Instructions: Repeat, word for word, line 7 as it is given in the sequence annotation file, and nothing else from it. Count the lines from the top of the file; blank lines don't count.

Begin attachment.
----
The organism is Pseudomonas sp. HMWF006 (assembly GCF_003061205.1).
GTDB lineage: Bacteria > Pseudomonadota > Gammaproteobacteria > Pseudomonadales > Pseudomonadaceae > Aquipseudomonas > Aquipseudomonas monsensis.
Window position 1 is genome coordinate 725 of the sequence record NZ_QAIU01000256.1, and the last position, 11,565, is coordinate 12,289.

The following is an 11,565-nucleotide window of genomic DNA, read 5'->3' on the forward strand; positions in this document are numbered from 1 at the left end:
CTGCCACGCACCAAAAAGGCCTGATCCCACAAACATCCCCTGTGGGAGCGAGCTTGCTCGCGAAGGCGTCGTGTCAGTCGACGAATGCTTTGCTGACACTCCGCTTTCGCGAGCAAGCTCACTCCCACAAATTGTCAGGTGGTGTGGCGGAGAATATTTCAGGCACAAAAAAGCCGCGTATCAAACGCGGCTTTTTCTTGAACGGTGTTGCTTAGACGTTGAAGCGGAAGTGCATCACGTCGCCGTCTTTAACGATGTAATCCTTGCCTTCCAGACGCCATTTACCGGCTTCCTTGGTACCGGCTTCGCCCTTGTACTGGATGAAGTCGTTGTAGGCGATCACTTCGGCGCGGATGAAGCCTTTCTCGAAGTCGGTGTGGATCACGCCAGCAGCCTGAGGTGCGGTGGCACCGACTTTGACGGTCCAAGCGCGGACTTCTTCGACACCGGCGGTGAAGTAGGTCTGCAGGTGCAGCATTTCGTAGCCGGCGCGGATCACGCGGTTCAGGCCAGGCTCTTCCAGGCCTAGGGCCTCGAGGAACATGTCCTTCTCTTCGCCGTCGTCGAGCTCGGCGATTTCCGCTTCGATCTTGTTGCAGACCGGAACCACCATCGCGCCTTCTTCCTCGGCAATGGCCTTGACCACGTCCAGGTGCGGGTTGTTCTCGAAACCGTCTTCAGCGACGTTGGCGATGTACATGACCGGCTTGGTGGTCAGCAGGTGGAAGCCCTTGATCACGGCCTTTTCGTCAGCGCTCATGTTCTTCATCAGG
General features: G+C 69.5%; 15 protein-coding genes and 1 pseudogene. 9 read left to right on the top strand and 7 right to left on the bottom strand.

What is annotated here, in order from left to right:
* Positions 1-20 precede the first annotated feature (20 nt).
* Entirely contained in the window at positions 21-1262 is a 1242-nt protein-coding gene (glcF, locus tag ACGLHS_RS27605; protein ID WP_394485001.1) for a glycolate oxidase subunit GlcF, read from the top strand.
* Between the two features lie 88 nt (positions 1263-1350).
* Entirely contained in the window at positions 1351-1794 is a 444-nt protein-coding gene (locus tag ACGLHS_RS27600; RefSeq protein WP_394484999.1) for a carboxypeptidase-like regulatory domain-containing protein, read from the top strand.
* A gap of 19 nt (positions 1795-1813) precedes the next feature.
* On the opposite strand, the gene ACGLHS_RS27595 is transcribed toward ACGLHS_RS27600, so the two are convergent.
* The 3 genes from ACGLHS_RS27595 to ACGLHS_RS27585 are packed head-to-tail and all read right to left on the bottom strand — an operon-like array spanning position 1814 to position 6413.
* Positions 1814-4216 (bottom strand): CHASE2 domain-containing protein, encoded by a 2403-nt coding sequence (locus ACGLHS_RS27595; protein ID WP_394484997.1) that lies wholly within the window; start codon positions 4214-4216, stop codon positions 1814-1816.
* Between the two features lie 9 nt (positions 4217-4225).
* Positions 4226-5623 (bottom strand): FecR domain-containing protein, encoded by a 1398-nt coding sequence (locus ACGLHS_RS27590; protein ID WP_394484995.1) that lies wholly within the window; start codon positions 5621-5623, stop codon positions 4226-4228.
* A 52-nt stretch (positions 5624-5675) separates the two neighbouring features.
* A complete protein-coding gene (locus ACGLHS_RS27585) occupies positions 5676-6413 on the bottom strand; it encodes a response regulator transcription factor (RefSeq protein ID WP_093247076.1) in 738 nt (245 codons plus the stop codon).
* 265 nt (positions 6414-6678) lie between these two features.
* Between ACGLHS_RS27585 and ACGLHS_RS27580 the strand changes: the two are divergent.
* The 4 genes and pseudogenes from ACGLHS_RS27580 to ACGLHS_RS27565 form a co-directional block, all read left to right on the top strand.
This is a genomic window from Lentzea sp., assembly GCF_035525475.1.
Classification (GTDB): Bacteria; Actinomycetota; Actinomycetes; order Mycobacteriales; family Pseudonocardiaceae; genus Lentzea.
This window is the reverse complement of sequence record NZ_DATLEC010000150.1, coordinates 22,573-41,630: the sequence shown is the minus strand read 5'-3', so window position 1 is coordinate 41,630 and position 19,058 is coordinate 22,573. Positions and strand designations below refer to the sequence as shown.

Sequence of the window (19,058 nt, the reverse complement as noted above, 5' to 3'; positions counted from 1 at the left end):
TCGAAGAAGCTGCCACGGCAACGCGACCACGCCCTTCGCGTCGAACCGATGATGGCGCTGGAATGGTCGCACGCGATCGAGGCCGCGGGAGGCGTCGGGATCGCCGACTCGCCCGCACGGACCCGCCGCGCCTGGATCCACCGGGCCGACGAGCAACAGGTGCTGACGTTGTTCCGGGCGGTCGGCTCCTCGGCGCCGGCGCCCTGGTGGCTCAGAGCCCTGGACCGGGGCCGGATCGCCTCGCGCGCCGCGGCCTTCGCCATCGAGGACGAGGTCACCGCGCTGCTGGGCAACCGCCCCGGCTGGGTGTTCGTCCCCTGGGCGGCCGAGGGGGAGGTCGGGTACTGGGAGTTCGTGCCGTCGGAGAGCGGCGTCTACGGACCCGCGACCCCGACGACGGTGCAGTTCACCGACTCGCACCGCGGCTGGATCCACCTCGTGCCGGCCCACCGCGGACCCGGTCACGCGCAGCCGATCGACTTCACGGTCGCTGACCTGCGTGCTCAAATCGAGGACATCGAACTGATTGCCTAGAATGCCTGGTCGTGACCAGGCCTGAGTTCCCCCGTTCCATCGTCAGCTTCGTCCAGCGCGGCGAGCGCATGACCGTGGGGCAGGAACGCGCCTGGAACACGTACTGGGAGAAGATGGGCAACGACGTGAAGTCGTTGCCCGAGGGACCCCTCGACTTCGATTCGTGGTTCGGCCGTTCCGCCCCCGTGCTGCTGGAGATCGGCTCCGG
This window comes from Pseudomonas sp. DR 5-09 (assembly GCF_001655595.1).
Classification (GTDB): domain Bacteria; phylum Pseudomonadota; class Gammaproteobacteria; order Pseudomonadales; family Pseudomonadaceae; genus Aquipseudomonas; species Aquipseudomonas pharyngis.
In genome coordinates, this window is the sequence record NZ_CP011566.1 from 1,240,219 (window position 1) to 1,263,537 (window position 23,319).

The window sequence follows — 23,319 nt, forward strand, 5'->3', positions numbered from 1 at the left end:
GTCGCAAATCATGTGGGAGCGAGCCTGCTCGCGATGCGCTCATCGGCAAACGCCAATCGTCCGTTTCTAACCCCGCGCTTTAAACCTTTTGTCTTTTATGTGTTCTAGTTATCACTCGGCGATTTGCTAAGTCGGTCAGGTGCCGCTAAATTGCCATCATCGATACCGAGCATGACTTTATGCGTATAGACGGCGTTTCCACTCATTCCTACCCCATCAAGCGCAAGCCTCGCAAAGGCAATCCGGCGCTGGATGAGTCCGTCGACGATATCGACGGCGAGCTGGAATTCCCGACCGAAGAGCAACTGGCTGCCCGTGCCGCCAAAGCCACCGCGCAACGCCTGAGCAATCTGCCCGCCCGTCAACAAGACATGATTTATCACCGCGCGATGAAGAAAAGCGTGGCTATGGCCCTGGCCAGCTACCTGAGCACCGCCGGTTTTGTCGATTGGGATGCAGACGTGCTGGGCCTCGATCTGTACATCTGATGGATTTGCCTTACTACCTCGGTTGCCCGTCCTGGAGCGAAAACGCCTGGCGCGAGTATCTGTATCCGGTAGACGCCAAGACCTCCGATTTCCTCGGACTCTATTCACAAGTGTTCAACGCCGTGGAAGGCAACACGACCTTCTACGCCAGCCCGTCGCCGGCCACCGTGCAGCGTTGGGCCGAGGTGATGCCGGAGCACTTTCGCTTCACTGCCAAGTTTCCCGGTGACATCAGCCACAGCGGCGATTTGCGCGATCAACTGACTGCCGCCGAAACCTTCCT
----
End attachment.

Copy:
What is annotated here, in order from left to right: